It’s clear one reason Bill Clinton’s speech in Charlotte is getting so much attention is that it represented the kind of policy-rich argument we so notably did not hear in Tampa. The interesting thing, though, that did not get enough attention during the GOP Convention, is that the brain-dead “don’t think of anything other than deciding whether you’re better off” messaging is the opposite of what many in both parties expected when Paul Ryan was placed on the ticket. Daniel Larison captures this irony particularly well at The American Conservative today:

Another reason the speech was so devastating to them was that he gave the sort of speech that Ryanmaniacs might have once imagined that Ryan would deliver and the sort that some Romney supporters still imagine Romney is capable of giving. Romney-Ryan was supposed to be the presidential ticket of the “data-driven” manager and his budget wonk sidekick, and between the absence of any significant policy discussion last week and what happened tonight that has lost all credibility. Clinton outperformed both of them in terms of discussing policy details, and underscored just how meaningless the “campaign of ideas” phrase has been. Ryan fans had been convinced for over a year that the election had to be a contest over “big ideas,” and when it came time to engage in that contest their party leaders didn’t even try.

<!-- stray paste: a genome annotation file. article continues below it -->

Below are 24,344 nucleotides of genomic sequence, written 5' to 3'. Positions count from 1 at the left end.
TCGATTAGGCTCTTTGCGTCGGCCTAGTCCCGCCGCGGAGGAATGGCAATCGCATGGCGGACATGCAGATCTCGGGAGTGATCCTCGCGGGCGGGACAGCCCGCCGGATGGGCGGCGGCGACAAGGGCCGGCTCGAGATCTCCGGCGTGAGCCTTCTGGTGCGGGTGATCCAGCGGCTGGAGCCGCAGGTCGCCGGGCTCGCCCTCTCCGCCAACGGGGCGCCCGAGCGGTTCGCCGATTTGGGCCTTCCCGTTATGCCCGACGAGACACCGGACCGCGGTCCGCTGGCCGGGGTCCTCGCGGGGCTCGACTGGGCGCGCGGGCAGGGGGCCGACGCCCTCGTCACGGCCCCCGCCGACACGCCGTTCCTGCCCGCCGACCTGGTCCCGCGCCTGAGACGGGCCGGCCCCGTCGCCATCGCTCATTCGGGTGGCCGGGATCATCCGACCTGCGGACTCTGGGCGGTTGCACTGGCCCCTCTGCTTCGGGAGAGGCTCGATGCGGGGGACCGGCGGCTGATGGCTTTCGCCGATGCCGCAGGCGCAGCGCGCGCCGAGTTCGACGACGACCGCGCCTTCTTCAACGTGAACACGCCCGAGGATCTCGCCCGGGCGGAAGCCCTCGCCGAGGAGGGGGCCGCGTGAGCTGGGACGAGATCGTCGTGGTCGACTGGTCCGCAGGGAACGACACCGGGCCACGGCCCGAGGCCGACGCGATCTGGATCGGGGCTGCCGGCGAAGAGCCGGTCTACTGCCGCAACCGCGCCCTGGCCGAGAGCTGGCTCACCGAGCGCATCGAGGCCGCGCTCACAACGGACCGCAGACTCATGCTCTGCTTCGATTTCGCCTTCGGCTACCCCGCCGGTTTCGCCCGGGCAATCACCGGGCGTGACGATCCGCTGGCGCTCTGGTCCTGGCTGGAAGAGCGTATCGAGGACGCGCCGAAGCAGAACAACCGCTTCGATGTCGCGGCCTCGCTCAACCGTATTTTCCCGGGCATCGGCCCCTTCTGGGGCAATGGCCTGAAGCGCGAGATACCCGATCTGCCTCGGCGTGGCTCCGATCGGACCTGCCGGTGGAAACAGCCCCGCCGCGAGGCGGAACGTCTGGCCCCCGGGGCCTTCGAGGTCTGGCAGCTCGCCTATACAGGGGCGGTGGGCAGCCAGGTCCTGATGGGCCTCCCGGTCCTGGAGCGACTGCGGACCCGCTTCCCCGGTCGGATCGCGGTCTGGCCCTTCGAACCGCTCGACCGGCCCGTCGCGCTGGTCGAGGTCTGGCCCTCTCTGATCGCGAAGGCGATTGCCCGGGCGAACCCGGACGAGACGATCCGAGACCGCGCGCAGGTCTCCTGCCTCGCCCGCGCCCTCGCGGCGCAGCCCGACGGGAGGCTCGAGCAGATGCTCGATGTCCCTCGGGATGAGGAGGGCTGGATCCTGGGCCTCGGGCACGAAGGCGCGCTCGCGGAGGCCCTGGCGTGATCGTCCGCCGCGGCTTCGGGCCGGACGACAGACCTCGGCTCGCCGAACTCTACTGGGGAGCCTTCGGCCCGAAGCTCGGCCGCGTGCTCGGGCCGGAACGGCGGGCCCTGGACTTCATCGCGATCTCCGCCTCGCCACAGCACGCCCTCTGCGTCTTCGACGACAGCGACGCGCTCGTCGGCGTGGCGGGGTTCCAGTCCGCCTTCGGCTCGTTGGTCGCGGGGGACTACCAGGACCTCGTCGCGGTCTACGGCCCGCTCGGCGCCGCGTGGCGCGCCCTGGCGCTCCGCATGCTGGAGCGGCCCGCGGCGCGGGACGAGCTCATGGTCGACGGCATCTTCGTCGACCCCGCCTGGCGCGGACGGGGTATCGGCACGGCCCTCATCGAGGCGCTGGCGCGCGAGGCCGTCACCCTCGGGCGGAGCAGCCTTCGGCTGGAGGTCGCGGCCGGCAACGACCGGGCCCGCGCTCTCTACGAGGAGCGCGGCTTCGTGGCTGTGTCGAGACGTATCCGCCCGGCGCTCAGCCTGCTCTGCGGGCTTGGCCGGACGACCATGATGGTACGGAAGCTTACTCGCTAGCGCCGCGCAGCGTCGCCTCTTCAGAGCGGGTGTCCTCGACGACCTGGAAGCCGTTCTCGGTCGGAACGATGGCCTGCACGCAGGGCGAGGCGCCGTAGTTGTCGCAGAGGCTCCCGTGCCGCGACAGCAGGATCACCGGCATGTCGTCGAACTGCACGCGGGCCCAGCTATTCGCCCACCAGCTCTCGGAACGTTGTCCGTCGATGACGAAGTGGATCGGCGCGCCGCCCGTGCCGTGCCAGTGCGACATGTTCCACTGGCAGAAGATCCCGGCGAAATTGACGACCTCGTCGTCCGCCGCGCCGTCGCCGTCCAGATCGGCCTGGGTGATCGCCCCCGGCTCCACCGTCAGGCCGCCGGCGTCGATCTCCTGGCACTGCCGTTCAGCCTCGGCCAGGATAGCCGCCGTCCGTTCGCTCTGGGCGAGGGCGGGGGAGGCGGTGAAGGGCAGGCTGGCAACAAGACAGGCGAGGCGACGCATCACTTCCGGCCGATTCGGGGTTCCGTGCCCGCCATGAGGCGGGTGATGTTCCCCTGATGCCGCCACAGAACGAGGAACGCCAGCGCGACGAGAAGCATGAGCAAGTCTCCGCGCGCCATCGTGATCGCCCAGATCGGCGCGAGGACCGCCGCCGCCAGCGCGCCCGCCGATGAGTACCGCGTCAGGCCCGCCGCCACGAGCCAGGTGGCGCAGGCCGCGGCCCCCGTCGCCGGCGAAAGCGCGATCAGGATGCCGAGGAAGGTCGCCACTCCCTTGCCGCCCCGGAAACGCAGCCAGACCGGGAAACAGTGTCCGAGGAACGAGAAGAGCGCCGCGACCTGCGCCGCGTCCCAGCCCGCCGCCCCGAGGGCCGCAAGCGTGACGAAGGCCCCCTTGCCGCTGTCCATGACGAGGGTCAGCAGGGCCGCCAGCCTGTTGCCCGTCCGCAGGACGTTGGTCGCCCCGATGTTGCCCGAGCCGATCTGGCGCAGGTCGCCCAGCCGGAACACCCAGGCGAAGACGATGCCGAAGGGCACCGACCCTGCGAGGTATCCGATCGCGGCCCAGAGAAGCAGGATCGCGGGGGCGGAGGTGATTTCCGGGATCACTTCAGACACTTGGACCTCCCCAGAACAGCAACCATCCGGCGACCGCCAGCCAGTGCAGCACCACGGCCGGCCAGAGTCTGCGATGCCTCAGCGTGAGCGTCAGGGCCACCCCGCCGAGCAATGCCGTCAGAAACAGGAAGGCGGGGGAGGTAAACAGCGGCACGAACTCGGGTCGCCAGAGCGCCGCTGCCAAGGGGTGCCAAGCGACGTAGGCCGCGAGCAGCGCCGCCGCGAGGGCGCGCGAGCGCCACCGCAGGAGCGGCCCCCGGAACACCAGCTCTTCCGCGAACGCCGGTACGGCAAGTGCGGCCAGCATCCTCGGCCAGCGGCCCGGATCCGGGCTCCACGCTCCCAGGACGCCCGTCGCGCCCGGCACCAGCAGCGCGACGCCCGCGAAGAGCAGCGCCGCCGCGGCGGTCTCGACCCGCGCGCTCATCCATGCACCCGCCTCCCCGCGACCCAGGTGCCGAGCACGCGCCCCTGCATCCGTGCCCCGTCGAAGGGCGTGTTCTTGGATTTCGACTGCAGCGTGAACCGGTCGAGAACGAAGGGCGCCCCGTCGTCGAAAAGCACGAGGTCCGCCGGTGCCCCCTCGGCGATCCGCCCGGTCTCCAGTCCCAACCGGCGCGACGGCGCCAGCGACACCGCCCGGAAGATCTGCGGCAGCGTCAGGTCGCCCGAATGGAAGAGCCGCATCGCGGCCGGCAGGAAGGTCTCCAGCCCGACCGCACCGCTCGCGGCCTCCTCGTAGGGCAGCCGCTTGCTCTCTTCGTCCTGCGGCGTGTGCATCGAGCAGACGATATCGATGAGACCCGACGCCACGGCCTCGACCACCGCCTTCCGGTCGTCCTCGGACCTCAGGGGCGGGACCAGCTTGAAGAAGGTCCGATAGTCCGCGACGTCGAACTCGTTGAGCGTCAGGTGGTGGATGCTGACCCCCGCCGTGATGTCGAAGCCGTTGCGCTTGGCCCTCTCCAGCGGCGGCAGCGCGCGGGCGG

Larison’s analysis strengthens my growing belief that in choosing Ryan as a running-mate, Romney had zero intention of making a robust defense of the Ryan Budget or pursuing anything else the conservative movement was panting for him to say or do (other than the racially-tinged demagoguery about welfare). It was precisely the opposite: he figured he could shut up the noisy ideologues by offering them the symbolic prize of Ryan and then running his campaign in exactly the non-substantive way he always intended. This end-the-primaries strategy, as I’ve called it earlier, depended, of course, on swing-voter ignorance about Ryan and indeed the entire GOP agenda, and on Democratic complicity in a campaign about pre-set cartoon caricatures rather than anything that might look like an “idea.” As Larison observes, Clinton has sort of blown that all up. And unfortunately for Mitt, conservatives will likely again become restive, and demand that he and their hero from Wisconsin respond–with specific policy proposals that will become less popular the more they are aired.

If Clinton’s sprung a trap, it’s one the Romney campaign worked hard to set.

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Ed Kilgore is a political columnist for New York and managing editor at the Democratic Strategist website. He was a contributing writer at the Washington Monthly from January 2012 until November 2015, and was the principal contributor to the Political Animal blog.